Wednesday 19 July 2023

Where in the World?


If you follow me on facebook or instagram, then you'll know that I've been teasing you all week with clues as to where this week's blog post is set. The first picture I posted gave rise to guesses of Crete and Cyprus. Sandy beach, brilliant blue sky, fantastic rock formations. It is, in fact, Marsden Beach, on the north east coast of England, between the mouths of the rivers Tyne and Wear. Given the ridiculous temperatures around the Mediterranean at the moment, it makes sense to stay in England for the summer holiday and leave the Med for a bit of winter sun. Besides, there's a wealth of sea birds to see. Great Cormorants sunning themselves on the rock stack, Black-legged Kittiwakes nesting on the cliffs, gulls and terns a-plenty, and the occasional Guillemot or two.

Human history, as well as natural history, is also well represented, with the Beamish Living History museum. A grand day out for all the family. I thoroughly enjoyed seeing some of Steve's Vintage Collectables in their natural setting, and I learnt a thing or two. Last year, I wrote a series of blogs called Steve's History of Things. I think it's time to resurrect it. (Just follow this blog to get notifications of new posts from both blogs).

Staying with the historical theme for a moment, The National Glass Centre in Sunderland is well worth a visit. Sunderland has been the centre of the British glass making industry ever since Benedict Biscop brought French glaziers over from Gaul in the 7th century to make some stained glass windows for St. Peter's church (which is still standing and is one of the oldest churches in England). Again, I found that there was more to glass than I ever knew, so you can expect an expansion in SVCs Glorious Glass section, as I hunt around for interesting items.

But to return to natural history; my final teasing picture appeared to be a picture of The Acropolis, which I said was taken from Washington. It is Sunderland's Penshaw Monument and the picture was taken from Washington Wetlands, which is where we're off to next. Incidentally, there is not only a Washington in Tyne and Wear (George Washington's ancestral home) but also a Philadelphia and a New York. But back to the wetlands, which is a full day out and, as you would expect there are plenty of waterfowl, both native and non-native species, bird hides from which to view them and a good scattering of information boards, so you know what you're looking at and why. At the furthest point of the reserve, tucked away in a quiet corner, are the amphibian ponds. Here you will find the rarest of Britain's three newt species, The Great Crested Newt. Their numbers have declined drastically in the past fifty years, as their ponds have been filled in, built over, or just polluted.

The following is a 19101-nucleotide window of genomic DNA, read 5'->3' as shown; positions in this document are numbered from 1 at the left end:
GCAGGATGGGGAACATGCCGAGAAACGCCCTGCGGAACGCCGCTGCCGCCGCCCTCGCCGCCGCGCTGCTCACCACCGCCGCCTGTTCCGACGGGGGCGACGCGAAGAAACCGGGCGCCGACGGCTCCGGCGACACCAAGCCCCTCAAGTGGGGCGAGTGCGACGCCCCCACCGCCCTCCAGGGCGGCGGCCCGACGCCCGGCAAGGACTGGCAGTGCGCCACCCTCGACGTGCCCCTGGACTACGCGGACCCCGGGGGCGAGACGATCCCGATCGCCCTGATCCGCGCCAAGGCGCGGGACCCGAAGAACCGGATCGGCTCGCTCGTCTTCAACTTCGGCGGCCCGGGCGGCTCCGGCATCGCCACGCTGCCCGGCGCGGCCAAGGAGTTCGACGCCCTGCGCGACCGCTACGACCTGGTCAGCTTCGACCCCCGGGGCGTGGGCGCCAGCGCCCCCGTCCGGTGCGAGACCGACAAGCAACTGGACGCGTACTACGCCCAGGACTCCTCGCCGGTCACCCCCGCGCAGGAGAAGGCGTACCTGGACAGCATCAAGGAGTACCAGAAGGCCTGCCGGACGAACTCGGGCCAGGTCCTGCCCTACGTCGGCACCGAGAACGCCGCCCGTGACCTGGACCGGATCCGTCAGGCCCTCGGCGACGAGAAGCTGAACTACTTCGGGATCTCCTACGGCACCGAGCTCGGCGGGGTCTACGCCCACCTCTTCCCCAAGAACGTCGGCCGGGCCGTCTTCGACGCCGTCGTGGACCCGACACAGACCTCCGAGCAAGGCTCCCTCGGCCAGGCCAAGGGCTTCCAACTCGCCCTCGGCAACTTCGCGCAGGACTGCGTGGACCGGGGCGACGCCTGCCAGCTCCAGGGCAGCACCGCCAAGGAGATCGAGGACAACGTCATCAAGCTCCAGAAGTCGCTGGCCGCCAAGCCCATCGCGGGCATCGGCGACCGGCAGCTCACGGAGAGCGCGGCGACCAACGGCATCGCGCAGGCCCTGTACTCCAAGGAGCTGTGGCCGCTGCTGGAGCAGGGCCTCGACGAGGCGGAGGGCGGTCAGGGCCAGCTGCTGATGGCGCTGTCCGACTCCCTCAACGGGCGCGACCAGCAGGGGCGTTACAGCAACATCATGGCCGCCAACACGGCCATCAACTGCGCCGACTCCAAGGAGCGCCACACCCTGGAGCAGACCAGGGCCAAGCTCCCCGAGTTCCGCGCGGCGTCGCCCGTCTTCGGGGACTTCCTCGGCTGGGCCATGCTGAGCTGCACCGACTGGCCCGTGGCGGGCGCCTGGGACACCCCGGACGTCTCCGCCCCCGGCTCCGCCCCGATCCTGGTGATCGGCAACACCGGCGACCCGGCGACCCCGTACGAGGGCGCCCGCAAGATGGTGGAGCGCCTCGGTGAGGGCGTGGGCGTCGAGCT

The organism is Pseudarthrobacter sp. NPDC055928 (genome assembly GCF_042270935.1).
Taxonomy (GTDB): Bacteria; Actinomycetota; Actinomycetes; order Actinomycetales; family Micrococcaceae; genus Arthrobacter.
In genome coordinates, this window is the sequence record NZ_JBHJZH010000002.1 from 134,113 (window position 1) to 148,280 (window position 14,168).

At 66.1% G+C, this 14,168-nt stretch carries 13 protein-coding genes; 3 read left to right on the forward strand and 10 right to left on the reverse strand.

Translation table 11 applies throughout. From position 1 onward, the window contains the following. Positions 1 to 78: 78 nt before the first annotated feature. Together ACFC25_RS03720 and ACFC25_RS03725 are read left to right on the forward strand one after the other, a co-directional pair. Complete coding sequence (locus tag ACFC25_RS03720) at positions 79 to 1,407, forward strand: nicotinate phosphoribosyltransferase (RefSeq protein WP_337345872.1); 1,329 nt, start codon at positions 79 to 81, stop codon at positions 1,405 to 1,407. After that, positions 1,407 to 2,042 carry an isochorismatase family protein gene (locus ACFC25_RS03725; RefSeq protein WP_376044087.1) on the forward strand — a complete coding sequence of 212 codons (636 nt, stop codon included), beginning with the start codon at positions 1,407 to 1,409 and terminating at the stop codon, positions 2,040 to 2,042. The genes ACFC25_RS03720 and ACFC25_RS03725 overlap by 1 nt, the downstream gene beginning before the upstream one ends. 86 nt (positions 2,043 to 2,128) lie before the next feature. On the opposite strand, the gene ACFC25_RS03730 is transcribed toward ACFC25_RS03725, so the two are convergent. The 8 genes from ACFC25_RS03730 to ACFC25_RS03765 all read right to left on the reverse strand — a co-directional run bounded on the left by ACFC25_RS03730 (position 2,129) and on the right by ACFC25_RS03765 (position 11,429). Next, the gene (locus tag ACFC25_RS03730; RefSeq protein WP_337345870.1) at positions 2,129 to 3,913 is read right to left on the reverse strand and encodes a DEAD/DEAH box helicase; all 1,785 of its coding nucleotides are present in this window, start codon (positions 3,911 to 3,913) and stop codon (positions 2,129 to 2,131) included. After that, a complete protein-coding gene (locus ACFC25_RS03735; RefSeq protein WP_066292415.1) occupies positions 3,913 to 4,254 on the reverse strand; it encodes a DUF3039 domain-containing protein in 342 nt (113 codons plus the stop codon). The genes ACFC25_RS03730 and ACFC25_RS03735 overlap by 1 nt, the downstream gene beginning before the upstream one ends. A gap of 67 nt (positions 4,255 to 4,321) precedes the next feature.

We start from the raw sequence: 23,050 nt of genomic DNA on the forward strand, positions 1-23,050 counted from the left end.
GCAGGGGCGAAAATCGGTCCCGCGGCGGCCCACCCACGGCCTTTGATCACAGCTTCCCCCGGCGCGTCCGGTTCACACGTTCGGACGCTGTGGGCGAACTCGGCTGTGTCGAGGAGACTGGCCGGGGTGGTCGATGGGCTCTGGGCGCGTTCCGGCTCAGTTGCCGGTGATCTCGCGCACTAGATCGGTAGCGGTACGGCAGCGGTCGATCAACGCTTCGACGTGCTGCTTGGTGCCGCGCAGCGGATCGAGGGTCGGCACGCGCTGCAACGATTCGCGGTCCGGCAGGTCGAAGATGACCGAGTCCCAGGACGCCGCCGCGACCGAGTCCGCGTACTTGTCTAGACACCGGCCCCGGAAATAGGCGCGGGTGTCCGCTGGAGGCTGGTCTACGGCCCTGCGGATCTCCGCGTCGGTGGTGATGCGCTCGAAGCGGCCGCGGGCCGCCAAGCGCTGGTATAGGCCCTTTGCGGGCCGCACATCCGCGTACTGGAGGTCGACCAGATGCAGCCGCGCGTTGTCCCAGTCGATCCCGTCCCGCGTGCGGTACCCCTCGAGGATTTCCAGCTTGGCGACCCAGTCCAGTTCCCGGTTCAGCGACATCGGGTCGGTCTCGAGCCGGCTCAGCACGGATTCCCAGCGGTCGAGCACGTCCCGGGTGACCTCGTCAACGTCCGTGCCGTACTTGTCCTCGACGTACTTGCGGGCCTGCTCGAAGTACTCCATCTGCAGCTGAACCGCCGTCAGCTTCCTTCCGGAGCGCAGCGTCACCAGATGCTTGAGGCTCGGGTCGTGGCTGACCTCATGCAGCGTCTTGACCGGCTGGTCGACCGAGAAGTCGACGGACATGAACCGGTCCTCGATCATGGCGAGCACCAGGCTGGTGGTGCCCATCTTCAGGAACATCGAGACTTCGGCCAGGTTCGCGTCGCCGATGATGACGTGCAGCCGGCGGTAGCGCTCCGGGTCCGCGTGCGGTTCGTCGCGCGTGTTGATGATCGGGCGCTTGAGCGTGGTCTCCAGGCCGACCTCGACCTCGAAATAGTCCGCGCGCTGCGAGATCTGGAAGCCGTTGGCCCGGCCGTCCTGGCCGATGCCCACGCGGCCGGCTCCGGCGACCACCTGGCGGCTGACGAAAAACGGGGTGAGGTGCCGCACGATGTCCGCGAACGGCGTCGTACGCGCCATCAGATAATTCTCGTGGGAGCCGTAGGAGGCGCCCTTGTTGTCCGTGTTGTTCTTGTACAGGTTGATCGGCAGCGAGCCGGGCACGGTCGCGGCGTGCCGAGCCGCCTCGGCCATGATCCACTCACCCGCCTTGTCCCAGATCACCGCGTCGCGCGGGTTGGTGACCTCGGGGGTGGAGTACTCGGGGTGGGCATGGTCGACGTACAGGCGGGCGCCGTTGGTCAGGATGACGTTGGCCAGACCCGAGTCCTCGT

And finally, a walk around the estate. By which, I mean housing estate. I was greatly impressed by the amount of green spaces around Sunderland. This massive hay meadow, surrounded by houses and tower blocks, provided a wealth of insects from all different orders – Lepidoptera (butterflies and moths), Hymenoptera (bees, ants, wasps and sawflies), Hemiptera (true bugs), Diptera (flies) and Odonata (dragonflies and damselflies). Sunderland may not be the first place you think of for a summer holiday, but it certainly shouldn't be the last.

Steve's Vintage Collectables. (click to visit)

Steve's Books (click to visit)

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All the best,


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